“And they lived happily ever-after.”
It’s the ending to almost every single Disney movie, leaving you to assume that you too will find perfect happiness in every moment spent with your loved one. Nothing will ever come between you, your children will be perfectly behaved, and fairy godmothers will show up to bippity-boppity-boo a carriage out of your 2004 Toyota Rav-4.
My wife Lyndsey and I recently celebrated our first year of marriage. And by “celebrated” I mean “gave each other a knowing smile and breathed a deep sigh of relief mixed with accomplishment.” We’d learned what every couple learns that first year: marriage, though wonderful, is a lot harder than the movies made it out to be.
In the words of marriage expert Paul Tripp: “What did you expect?”
I asked Lyndsey to join in and share some of what we’ve learned in our first year or so as newlyweds. Here are three things that were big eye-openers:
1. Alone time is vital
As a bachelor, my time used to be my own. If I didn’t want to go out, I didn’t have to. I could stay home, watch Netflix for hours, read quietly – an introvert’s paradise!
Then I married an extrovert.
Now, I have a responsibility to give up the selfish hold I have on “my time” and meet the needs of my spouse. As you can imagine (or maybe know from experience), that has been a major change!
However, I’ve also realized that I still need to have alone time; not only so that I can watch March Madness (though that’s nice, too!) but because I am more energized to love her if I have time built into my week to re-charge myself. It doesn’t just happen. It’s something I’ve had to build into my routine so that I’m better able to give my time and focus towards her.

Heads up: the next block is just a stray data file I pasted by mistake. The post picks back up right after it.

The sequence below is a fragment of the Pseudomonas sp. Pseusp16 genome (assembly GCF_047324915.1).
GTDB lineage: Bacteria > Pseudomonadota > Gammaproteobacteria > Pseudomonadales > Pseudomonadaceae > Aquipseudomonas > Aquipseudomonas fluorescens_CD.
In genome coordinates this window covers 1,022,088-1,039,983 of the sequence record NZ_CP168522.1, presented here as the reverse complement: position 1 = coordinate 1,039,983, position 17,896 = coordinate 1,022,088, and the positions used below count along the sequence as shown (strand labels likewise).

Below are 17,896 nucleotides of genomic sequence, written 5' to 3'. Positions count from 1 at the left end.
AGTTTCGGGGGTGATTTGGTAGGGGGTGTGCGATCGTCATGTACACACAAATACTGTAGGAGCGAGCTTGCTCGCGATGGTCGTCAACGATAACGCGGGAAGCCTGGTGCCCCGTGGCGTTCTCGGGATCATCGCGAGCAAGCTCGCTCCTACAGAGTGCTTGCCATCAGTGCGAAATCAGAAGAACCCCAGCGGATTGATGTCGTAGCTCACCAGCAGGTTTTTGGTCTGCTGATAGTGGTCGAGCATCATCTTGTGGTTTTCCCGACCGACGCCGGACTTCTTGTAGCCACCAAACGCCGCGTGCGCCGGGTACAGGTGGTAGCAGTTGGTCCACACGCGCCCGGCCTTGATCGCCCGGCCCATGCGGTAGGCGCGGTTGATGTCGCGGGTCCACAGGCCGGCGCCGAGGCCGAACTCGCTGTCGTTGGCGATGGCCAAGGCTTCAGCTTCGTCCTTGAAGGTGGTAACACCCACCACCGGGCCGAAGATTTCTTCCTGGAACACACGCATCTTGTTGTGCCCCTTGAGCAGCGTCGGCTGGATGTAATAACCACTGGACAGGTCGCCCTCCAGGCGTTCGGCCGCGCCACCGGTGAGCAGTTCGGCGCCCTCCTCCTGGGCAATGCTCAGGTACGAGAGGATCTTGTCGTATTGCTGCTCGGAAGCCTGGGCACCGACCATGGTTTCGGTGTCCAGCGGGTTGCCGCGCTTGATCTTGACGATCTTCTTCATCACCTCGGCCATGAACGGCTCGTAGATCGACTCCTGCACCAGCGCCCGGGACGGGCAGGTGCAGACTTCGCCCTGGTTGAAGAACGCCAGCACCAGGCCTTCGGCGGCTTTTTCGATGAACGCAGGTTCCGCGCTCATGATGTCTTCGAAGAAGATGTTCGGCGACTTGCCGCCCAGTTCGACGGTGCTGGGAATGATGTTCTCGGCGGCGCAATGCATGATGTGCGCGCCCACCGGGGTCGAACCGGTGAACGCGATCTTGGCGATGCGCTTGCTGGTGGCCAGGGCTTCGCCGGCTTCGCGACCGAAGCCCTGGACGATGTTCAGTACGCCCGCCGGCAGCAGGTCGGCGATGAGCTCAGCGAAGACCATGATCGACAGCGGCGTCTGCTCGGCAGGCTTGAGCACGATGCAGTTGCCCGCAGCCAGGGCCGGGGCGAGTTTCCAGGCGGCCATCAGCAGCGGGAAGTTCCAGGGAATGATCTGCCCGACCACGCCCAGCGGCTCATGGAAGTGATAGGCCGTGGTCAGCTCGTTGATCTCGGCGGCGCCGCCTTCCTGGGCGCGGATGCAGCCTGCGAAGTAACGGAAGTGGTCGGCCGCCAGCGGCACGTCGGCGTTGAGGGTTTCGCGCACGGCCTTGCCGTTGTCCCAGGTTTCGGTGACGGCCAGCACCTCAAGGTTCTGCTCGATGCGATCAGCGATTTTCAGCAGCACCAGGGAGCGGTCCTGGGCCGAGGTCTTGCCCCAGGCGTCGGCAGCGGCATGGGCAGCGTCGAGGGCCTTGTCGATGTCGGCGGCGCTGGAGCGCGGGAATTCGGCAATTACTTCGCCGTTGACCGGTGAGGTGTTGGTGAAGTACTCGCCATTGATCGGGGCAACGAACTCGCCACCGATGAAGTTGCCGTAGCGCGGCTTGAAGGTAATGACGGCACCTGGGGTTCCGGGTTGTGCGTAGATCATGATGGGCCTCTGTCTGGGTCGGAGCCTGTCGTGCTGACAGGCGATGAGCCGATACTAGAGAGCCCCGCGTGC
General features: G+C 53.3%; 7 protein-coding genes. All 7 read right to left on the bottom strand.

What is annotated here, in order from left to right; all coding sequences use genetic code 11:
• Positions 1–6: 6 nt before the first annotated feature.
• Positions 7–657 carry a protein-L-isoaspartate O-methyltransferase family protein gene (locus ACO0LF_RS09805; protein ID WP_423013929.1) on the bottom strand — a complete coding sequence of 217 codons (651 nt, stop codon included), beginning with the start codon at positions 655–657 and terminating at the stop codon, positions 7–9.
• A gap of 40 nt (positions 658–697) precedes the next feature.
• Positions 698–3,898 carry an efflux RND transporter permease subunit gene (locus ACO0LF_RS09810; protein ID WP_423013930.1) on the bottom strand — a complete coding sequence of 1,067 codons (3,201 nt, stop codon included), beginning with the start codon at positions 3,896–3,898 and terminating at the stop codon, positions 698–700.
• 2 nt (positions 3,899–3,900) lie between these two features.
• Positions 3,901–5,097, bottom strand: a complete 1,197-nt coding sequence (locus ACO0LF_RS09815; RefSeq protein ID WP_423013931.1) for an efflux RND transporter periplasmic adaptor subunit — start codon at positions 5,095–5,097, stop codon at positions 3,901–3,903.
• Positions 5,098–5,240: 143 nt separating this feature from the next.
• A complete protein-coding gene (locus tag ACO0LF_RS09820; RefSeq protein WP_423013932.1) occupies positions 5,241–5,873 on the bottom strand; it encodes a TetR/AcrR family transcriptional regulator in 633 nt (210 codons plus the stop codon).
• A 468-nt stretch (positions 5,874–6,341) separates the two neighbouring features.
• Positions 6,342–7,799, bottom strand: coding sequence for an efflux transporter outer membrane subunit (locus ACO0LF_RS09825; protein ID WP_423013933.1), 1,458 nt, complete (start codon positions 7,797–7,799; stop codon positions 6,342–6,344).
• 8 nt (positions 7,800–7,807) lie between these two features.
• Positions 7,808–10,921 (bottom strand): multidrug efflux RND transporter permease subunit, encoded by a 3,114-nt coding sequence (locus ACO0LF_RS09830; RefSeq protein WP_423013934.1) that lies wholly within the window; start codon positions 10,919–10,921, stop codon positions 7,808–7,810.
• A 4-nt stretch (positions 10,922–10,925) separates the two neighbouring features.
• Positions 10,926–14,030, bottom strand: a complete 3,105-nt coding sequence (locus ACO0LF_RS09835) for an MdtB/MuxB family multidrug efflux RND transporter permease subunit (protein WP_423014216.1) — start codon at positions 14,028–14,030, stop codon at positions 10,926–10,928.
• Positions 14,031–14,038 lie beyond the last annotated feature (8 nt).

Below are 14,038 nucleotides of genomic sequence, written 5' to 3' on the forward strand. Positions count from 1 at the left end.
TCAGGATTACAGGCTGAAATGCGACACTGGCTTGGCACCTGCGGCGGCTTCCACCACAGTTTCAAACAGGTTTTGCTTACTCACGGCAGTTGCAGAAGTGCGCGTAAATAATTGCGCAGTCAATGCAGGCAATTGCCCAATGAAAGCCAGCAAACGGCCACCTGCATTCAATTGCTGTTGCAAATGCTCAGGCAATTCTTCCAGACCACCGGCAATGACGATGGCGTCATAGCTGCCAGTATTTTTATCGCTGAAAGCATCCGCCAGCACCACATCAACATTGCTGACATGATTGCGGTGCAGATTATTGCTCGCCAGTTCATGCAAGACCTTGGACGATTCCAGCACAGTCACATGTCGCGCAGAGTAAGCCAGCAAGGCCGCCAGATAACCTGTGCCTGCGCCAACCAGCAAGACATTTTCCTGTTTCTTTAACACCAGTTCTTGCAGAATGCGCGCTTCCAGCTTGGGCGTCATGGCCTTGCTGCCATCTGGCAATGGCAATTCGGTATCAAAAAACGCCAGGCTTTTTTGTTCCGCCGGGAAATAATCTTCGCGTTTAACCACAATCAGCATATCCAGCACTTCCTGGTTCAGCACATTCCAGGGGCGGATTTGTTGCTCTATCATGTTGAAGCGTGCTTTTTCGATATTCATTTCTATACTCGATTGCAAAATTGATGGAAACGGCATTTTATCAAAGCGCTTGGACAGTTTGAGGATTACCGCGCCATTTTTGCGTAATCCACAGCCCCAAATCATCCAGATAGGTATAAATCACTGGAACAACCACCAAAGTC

2. You don’t have to feel the same about everything
There’s a balance in marriage between figuring out how to maintain your individuality, while also learning to give yourself up for the other person.
It’s okay to not always be on the same page about every little detail of your life and/or have the same feelings about everything. Talk about it. Know how each other feels. Be okay with some of the differences.
For example, there are certain things that I find exciting and interesting that Jace does not. On the other hand, there are some settings that Jace is perfectly comfortable in that give me anxiety (like being on the radio!) Sometimes there’s pressure to make the other person feel exactly the same feelings that you feel. It doesn’t work and it’s not healthy.
Our culture often says “this is me, take it or leave it,” but Scripture calls us to serve one another in love. Marriage is not abandoning your preferences, but knowing when to set them aside for the good of the other.
3. Speak your spouse’s language
Fun fact – if I speak Arabic to someone who speaks French, it doesn’t matter what I’m saying to them, because they can’t understand it. It’s the same in marriage.
If I speak Words of Affirmation to a wife whose native language is Acts of Service, there’s going to be miscommunication somewhere. I have to “speak” in a way that she understands best. I have to act in a way that she appreciates most.
Some days, marriage is all sunshine and unicorns.
Some days, it’s more like rain and whatever the opposite of a unicorn is.
The good news is that you and I don’t have to walk through our relationships alone. I’m thankful for a loving spouse who is willing to celebrate the joys and give grace to the failures. And I’m thankful for a God Who does the same.
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